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Conversation  |  Co-editor, The Andy Warhol Catalogue Raisonné, Volume 4: Paintings and Sculpture Late 1974-1976

Neil Printz

In Conversation with
Stephanie Bailey
London, 10 October 2014

As part of a collaboration between The Andy Warhol Foundation of the Visual Arts and Phaidon Press, the first volume of The Andy Warhol Catalogue Raisonné

was published in 2002. Initiated in 1976 by dealer Thomas Ammann, the aim of the catalogue is to provide a comprehensive record of Warhol’s entire body of work, which is estimated at some 18, 000 pieces—paintings, sculptures, and drawings—produced between the late 1940s until Warhol’s death in 1987. Now, some 12 years since that initial publication, Volume 4: Paintings and Sculpture Late 1974-1976, has been released, featuring over 600 artworks (including previously undiscovered and lost works) created in a period of less than three years: the first in a series of volumes that aims to capture what has been described as ‘a remarkably productive ten-year period for Warhol during which he worked in his studio at 860 Broadway in Manhattan.’

In this interview, Ocula discusses the latest volume with Neil Printz, co-editor of Volume 4 along with Sally King-Nero. Formerly Editor of the Isamu Noguchi Catalogue Raisonné and Research Curator for Twentieth Century Art at The Menil Collection, Houston, Printz also co-edited the first two volumes of the Andy Warhol Catalogue Raisonné. Paintings and Sculptures, 1961–1963 and Paintings and Sculptures, 1964–1969 and was editor of Volume 3: Paintings and Sculptures, 1970–1974.

The Andy Warhol Catalogue Raisonné, Volume 4: Paintings and Sculpture Late 1974-1976 is the first in a series of books to document what you describe as a remarkably productive ten-year period for Warhol. What have you discovered about this period in light of the 600 works you compiled for this volume? In other words, what does this volume reflect about Warhol as an artist in relation to other periods within his career? 

Volume 4 opens as Warhol changes studio, moving across Union Square to his new studio at 860 Broadway, where he would work for the next ten years. Even as the move was taking place around him, Warhol continued to work, photographing the transvestite models for his new series of paintings, drawings and prints—Ladies and Gentlemen, and producing the earliest paintings in the series. I’m always struck by the fact that Warhol worked constantly and how he improvised his workspaces. In Volume 4, we see him setting up different kinds of places to work within the 12,500 square-foot domain of 860 Broadway: for example, in interstitial places like a small, unremarkable wall in the reception area where he posed his portrait sitters, or in spaces set out for other uses like the screening room and storage areas at the back of the studio, both without natural light, that he appropriated as painting studios. At 860 Broadway, Warhol’s varied and interlocking enterprises—painting, drawing, photography, video, archiving, writing and publishing—finally become consolidated into a single space, but he had to carve out places of his own to make his paintings.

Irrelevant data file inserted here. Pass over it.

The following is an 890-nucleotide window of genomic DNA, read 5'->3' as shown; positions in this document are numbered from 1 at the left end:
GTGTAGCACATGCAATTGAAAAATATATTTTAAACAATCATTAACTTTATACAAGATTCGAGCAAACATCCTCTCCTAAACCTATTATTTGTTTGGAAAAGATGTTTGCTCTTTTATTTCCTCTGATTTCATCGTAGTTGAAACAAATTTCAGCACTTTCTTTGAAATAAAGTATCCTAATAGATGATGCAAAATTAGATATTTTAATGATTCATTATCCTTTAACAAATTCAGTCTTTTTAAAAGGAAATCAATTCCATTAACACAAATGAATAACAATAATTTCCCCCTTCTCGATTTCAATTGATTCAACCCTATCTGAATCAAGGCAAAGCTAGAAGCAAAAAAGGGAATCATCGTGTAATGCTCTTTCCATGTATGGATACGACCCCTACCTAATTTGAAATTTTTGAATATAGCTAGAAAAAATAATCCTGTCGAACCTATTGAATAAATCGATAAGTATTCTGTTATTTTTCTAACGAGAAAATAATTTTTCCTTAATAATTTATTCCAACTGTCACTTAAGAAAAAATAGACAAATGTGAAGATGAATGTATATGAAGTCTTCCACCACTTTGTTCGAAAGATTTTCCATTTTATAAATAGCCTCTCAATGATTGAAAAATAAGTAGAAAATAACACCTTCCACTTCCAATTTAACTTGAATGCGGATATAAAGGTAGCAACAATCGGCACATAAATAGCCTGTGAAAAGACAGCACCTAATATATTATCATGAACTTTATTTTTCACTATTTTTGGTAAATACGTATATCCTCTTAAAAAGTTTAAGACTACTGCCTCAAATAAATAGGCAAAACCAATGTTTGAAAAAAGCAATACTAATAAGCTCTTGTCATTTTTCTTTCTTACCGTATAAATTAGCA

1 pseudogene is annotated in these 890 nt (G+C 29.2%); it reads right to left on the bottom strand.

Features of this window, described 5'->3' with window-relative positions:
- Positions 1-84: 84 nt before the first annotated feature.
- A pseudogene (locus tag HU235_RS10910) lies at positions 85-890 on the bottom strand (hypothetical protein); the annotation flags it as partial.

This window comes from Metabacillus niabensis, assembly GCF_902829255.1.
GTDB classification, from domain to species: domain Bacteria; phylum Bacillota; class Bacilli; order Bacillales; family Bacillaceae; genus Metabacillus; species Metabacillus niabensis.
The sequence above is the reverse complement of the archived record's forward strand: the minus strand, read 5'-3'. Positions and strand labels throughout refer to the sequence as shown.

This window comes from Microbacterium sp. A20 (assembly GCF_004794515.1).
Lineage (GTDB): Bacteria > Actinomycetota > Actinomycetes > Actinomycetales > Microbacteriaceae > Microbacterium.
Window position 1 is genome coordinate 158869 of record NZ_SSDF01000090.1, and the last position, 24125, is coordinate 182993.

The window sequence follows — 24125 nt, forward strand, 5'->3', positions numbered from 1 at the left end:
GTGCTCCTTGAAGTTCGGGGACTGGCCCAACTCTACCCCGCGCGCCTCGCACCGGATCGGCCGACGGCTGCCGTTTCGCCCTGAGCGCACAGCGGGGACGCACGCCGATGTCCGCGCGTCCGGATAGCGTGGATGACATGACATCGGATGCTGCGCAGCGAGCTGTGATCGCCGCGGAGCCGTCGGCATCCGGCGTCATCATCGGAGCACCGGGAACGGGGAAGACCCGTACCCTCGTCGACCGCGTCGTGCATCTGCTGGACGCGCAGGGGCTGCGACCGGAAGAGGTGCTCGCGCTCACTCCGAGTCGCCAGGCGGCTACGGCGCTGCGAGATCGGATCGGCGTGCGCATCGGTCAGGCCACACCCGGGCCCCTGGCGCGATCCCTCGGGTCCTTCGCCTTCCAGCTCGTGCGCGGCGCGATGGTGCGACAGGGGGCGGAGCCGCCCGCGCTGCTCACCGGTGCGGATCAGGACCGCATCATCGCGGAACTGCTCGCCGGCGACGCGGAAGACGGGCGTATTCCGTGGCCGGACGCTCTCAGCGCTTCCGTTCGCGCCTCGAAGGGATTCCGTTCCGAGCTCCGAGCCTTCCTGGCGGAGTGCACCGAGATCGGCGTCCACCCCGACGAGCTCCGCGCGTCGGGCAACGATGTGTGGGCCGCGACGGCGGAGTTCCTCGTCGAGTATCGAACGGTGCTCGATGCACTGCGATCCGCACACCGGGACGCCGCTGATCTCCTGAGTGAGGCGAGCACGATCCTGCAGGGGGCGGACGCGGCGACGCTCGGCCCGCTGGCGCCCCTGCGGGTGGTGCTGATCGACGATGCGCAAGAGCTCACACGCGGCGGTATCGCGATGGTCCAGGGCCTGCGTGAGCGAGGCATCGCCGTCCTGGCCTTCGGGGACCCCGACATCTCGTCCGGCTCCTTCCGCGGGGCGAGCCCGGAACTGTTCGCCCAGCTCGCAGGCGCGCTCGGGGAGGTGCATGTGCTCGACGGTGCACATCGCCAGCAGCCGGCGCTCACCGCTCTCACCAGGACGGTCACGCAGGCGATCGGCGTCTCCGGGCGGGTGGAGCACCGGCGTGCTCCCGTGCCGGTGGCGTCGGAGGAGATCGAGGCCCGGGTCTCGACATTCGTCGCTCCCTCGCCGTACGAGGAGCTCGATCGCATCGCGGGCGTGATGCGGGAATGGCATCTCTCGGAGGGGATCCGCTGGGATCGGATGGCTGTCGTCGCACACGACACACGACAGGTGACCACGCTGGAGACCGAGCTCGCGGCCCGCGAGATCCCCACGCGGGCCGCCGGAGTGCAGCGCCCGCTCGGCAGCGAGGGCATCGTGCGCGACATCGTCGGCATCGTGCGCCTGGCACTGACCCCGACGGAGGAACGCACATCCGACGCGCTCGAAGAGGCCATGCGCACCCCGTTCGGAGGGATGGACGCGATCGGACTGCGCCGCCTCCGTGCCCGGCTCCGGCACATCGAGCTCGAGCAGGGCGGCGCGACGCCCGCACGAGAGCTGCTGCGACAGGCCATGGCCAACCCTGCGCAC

What was the process of producing this volume, logistically speaking? Who did you work with and how wide a field did you have to go to bring this content together?

Assembling a catalogue raisonné is like detective work. It is based on the evidentiary procedures of art history: the testimony of eyewitnesses (the artist’s assistants, colleagues, and friends), tracking the paper tail (the documentary and archival record), above all, carefully examining the body (the material record of the work of art itself), and its companions (the corpus). I always begin with an outline that gradually takes shape as our research proceeds. I try to find the narrative of Warhol’s studio—in New York and on the road. I like to think that one volume leads to the next, but that each volume has distinct contours—a story of its own. Each volume takes several years to complete. The Catalogue Raisonné team consists of six people including me, but it involves the participation and collaboration of literally dozens of people.

Could you talk about the Ladies and Gentlemen series: 268 portraits of drag queens commissioned by dealer Luciano Anselmino and the some 500 Polaroids also presented in the volume's appendix? You have described these as Warhol's most extensive, complex, and theatrical portrait sittings?

Warhol photographed fourteen transvestite models for the Ladies and Gentlemen series, which consisted of paintings, drawings and prints. Warhol’s models were not Factory superstars like Candy Darling (who had died on March 21, 1974, several months before he began the series), Jackie Curtis or Holly Woodlawn, or show queens, but drag queens who lived urgent and precarious lives on the street. Slightly more than 100 paintings were commissioned and exhibited in the 15th century Palazzo dei Diamanti in Ferrara, Italy in late 1975. Most of the exhibition was acquired by one collector, who warehoused the paintings in Switzerland. They were rarely seen except for a one-day exhibition that he organized during the 1988 Venice Biennale, one year after Warhol died. It was staged rather theatrically in a former Benedictine abbey across the Grand Canal from the Piazza San Marco. Warhol painting more than two and half times as many paintings than were required by the commission. Most of these paintings never left his studio, where they remained, mostly stretched but unseen, until after his death. Years after the series was completed, Warhol remarked to an interviewer that he “may have been thinking of Picasso at the time.” Indeed! I think the Ladies and Gentlemen series resonate with the virtuosity and invention of Picasso’s late work. Volume 4 reassembles this virtually unknown but brilliant series for the first time, as well as the complete portrait sittings of all fourteen models—slightly over 500 Polaroids in all.